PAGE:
Move over, Tinder: Finding love in a time of hate
It started out as a joke as part of a comedy sketch, and ended up being a widely-used dating app built on the hatred people share for certain things.
threegiant projections of Russian President Vladimir Putin, caressing a very pregnant Donald Trump. This was the sight many New York City residents were greeted with on Valentine’s Day this year. The smug look on Trump’s face as he cradles his pregnant belly, the gentle kiss on his shoulder from Putin – the artwork was certainly provocative.
The stunt was the work of the people from new app Hater, which connects you with people who hate the same things. The illustration of Trump and Putin appeared next to Hater’s upside down heart logo and a hashtag with the company’s tagline, “Love Through Hate”.
According to Hater, nearly 80% of its users stated that they hate Trump.
Hater only launched on 8 February this year, but by Valentine’s Day already had 200 000 users.
Following the Valentine’s Day prank, its users numbers jumped to more than 300 000, but it also resulted in death threats for the app’s founder and CEO Brendan Alper. He says the “heated” political climate in the US is certainly helping drive the popularity of the app.
Many great ideas start out as a joke, and Hater is the latest idea to make the jump from joke to private enterprise. Alper says the idea for the app occurred to him about a year and a half ago, but he had no plans to follow through with it. After working as a banker, he quit his job to pursue a career in writing comedy, and Hater started out life as one of his gags.
While still a banker, he had been working on comedy sketches two days a week, filming them and uploading them online. Alper explains that everyone he told the joke to had the same reaction; they thought the joke was very funny, but also believed that Hater would have a market if it actually existed.
When a new user joins Hater, they are shown a series of topics that they can voice their opinion on by swiping to select like, dislike, love or hate.
The Hater algorithms then give more weight to the things you dislike or hate when trying to match you with other users.
Hater could ask you anything from how you feel about the latest reality-TV series to how you feel about condoms. Its team scours social media looking for topic ideas that might be trending, while Alper also carries around a notebook for scribbling down topics that people tell him they hate.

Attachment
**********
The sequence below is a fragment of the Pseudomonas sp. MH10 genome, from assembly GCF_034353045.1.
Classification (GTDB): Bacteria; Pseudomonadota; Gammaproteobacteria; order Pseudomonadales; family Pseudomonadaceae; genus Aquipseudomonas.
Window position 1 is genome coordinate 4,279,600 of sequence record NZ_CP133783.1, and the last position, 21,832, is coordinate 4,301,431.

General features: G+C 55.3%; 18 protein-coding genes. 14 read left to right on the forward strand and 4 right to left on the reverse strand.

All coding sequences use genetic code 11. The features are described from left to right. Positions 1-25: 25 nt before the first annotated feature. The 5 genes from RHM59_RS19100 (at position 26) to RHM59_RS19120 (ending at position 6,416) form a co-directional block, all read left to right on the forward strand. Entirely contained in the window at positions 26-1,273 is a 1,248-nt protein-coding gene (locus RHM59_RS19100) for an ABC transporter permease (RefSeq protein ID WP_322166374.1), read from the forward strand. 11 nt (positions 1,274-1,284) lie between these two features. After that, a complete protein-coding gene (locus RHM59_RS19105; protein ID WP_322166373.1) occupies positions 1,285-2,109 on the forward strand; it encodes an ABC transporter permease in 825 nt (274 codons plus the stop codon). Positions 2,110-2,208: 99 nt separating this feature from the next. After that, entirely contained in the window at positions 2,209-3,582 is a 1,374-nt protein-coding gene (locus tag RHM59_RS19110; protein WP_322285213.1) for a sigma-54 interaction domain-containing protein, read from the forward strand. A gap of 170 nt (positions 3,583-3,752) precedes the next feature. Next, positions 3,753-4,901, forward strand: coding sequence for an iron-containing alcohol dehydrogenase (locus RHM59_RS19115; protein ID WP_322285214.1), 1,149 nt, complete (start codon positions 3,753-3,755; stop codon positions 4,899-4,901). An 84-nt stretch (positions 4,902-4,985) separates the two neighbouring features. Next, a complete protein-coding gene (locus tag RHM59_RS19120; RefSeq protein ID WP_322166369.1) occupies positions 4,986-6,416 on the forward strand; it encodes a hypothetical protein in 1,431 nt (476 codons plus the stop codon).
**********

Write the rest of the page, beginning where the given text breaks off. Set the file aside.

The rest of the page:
Current Hater topics include Game of Thrones, dancing, avocados, playing music during sex, abortion, cuddling, clipping nails in public, bad WiFi, fedoras, dad jokes, locker room talk and patriarchy. It turns out so far the only thing that was universally loved was guacamole...
Alper says a lot of people are turned off by the word “hate”, but the app is really about finding common ground between people.
While I’m engaged to be married and not exactly looking for a dating app, this whole idea got me contemplating my own Hater profile.
What do I hate?
Do I hate people who are late for appointments or I am just annoyed by it?
I definitely hate it when people go back on their word.
I also hate it when business people use profit margins as an excuse to pay people slave wages.
I hate it when my Cell C coverage is so bad at home that I have to stand in a corner of my garden to make calls.
I hate it when people talk about “the media” as if we are one homogenous mass with the same values.
I hate how racist and sexist so much of South Africa’s advertising industry appears to be, based on the advertisements they produce.
I hate it when I see South African rugby teams running out on the field having done the bare minimum towards transforming the sport.
I hate it when transformation is used as a tool to protect ethically-challenged and corrupt South Africans and I definitely hate how patronising some white South Africans become when they talk about transformation. Yet I am not about to sign up to Hater. Call me old-fashioned, but I still believe that a relationship built out of a shared love will be stronger than one built out of shared hate.
But, as the author James Baldwin wrote: “I imagine one of the reasons people cling to their hates so stubbornly is because they sense, once hate is gone, they will be forced to deal with pain.”
Or written another way by Chuck Palahniuk: “When we don’t know who to hate, we hate ourselves.”